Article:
DISABILITY sports structures need to be strengthened all over the country in order to identify talent needed to keep producing quality champions who can perform with distinction at international competitions.
Despite the poor investment, our athletes with disability rarely disappoint the nation at that level, and continue to fly our flag high.
In 2012, Johanna Benson brought gold and silver from the Paralympic Games in London, Britain. At the 2016 Paralympic Games in Rio de Janeiro, Brazil, it was Ananias Shikongo who brought home a gold and two bronze to the Land of the Brave. His 'brother', Johannes Nambala, also won two silvers in Rio.
Earlier this year in the United Arab Emirates, Ruben Gowaseb won the Special Olympics half-marathon gold for the second successive games.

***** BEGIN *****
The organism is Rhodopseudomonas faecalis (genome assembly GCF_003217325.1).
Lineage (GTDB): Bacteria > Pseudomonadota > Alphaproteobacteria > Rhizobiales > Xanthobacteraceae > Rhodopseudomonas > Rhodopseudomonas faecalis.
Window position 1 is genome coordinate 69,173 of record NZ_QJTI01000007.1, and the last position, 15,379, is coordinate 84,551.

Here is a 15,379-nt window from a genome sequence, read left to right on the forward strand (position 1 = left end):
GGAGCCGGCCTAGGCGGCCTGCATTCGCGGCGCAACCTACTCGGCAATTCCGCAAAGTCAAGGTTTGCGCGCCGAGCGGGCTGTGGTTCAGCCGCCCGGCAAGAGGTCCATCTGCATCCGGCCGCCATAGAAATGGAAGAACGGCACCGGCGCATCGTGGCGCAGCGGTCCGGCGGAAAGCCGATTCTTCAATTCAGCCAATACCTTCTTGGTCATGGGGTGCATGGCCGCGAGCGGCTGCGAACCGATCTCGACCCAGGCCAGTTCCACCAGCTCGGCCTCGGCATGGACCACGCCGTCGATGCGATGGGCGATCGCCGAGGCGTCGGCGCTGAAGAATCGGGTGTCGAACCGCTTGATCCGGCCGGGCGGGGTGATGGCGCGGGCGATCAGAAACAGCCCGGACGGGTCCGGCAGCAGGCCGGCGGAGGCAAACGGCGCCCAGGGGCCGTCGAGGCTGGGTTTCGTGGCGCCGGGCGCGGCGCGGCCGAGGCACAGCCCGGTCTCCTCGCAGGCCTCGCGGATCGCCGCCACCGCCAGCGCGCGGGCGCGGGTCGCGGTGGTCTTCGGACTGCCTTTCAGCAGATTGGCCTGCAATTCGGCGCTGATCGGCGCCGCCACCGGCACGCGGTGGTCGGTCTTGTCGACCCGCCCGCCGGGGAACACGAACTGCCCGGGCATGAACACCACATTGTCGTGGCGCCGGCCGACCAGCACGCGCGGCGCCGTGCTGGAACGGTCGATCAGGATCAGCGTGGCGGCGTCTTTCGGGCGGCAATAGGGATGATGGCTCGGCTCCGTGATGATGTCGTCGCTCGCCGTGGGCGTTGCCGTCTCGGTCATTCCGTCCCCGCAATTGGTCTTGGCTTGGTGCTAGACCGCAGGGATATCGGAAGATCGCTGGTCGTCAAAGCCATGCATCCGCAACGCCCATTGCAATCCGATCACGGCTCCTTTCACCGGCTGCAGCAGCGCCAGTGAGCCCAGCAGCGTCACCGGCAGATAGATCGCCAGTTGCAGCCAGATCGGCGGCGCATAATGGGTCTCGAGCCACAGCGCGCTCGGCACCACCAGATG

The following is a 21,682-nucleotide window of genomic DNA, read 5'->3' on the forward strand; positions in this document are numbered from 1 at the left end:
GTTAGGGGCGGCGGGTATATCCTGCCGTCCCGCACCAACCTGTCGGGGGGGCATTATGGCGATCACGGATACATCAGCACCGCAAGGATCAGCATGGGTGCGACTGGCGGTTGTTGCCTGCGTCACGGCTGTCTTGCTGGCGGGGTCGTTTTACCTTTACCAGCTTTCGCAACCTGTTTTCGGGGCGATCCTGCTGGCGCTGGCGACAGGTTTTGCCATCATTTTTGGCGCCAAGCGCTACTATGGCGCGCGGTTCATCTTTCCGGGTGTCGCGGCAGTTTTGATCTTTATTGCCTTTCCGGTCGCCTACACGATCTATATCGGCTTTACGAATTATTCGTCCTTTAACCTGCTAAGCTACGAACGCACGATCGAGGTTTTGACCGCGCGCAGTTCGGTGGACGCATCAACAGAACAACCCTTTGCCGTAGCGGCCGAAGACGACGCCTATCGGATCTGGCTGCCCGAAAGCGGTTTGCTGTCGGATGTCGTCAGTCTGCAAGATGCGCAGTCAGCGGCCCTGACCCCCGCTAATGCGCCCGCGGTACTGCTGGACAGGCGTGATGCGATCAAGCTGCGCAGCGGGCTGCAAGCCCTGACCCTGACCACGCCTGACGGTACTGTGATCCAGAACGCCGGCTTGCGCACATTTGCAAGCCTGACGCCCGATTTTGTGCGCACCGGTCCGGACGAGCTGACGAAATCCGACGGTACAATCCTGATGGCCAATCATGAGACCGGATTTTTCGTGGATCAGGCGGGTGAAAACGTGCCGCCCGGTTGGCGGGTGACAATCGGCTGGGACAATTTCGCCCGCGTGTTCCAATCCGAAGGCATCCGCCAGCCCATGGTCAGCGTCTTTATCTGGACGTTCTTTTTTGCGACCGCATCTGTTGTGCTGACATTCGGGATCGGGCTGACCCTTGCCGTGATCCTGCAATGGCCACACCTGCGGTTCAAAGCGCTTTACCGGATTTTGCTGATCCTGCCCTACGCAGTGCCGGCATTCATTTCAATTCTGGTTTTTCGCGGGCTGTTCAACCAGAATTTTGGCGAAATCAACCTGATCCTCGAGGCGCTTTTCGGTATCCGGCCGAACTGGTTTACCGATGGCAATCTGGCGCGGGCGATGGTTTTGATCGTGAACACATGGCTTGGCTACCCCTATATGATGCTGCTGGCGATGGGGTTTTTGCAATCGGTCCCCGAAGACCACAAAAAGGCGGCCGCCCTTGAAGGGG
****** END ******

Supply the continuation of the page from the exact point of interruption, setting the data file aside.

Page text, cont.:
These achievements are a clear indication that our athletes living with disability need to be strengthened and supported.
The secretary general of the Namibia Paralympic Committee, Michael Hamukwaya, must be appreciated for how well he has done with the little resources at his disposal.
He continues to play a leading role to uplift disability sports from grassroots level. Without him, we would maybe not have produced the champions we have today.
Parents need to motivate their children living with disabilities to engage in sports because it can change their lives.
Many prefer to hide their children from public activities like sports, which then makes it difficult to expose their talents.
Sports can help reduce poverty or improve their lifestyles, like our champions who today are able to look after their families.
All sports lovers and commercial entities should double their efforts to back up disability sports' stars, and make sure they are well-prepared for upcoming competitions.
I strongly believe that these athletes are our best chance at making sure our nation's flag is hoisted aloft at next year's Olympic Games.